Economics News Results

  • Biden Stimulus Adds Fuel to Copper Rally

    Investors are ramping up wagers that the Biden administration's focus on economic stimulus and electric vehicles will turbocharge a monthslong climb in copper and other industrial metals. Even though they slid alongside other commodities Friday, most actively traded copper futures are still up more than 2% so far in 2021 and near their highest level since early in 2013. They have been lifted by buoyant demand from China and wagers that an improving global economy will...

  • U.S. Consumer Confidence Ticks Down in Early January

    Consumer confidence in the U.S. fell slightly in early January, data from the University of Michigan survey of consumers showed Friday. The preliminary estimate of the index of consumer sentiment was 79.2 in January, down from 80.7 in December. Economists surveyed by The Wall Street Journal had expected the indicator to come in at a similar 79.4.

  • U.S. Industrial Production Rose 1.6% in December

    U.S. industrial production increased solidly in December, providing a source of strength for the U.S. economy as consumer spending and employment gains slow. Industrial production, a measure of factory, mining and utility output, increased a seasonally adjusted 1.6% in December, the Federal Reserve said Friday. Economists surveyed by The Wall Street Journal expected a 0.5% rise.

  • U.S. December Producer Prices Final Demand +0.3%

    The producer-price index, a measure of the prices businesses receive for their goods and services, rose a seasonally adjusted 0.3% on the month. Excluding the often-volatile food and energy categories, producer prices were up a seasonally adjusted 0.1% in December. Nearly half of the December increase was attributable to gasoline prices, which jumped 16.1%, the Labor Department said.

  • U.S. Retail Sales Fell 0.7% in December as Covid-19 Cases Rose -- Update

    U.S. consumers cut back on retail spending during the December peak of the holiday season as the country confronted a surge in coronavirus infections. The seasonally adjusted 0.7% month-over-month drop marked the third straight decline in the Commerce Department's measure of spending at stores, vehicle dealerships, restaurants and online, after a stretch of growth last spring and summer. Economists surveyed by The Wall Street Journal had forecast that retail sales...

  • U.S. Retail Sales Down 0.7% in December

    Retail sales declined 0.7% in December, as holiday shoppers avoided stores during a rise in Covid-19 cases.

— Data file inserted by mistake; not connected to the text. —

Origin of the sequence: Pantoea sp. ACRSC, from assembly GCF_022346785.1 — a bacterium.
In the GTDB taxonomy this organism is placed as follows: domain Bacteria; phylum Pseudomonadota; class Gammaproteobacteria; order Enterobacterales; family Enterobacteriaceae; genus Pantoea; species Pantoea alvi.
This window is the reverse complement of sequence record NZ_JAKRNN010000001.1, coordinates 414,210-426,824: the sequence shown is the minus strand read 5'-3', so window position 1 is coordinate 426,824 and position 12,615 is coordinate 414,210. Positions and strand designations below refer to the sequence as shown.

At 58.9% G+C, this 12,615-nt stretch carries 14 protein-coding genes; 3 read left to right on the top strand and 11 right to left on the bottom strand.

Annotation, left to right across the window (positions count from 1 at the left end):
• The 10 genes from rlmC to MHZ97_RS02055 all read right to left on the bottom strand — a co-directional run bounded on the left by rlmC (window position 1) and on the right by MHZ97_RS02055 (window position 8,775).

• NY Manufacturing Activity Further Slows in January -- NY Fed

    Manufacturing activity in New York state expanded in January at a softer pace than that of the previous month, data from the Federal Reserve Bank of New York showed Friday. The Empire State Manufacturing Survey's general business conditions index decreased to 3.5 in January from 4.9 in December. The reading misses expectations from economists polled by The Wall Street Journal, who had expected the indicator to increase to 6.0.

  • India's Trade Deficit Widened in December

    India's trade deficit in December widened compared with the same month the previous year, government data showed Friday. The trade deficit for December stood at $15.44 billion compared with a $12.49 billion deficit in December 2019.. The widening of the trade deficit was driven by a larger increase in imports than in exports.

  • Brazil Retail Sales Fell Slightly in November as Consumers Cut Back

    SÃO PAULO--Brazil retail sales fell slightly in November as shoppers spent less at supermarkets and hypermarkets and cut back on purchases of new furniture and home appliances. Sales fell a seasonally adjusted 0.1% in the month, the first decline in seven months, and rose 3.4% from a year earlier, the Brazilian Institute of Geography and Statistics, or IBGE said Thursday. In October, sales climbed a revised 0.8% in the month and rose a revised 8.4% from a year earlier.

  • UK Economy Shrank by 2.6% in November Amid Coronavirus Restrictions

    The U.K. economy shrank in November, highlighting the economic cost of restrictions to curb the spread of the coronavirus pandemic. The British economy shrank 2.6% in November, the Office for National Statistics said Friday, following six consecutive months of growth since lockdowns in the spring. Economists polled by The Wall Street Journal had forecast a 4.0% drop.

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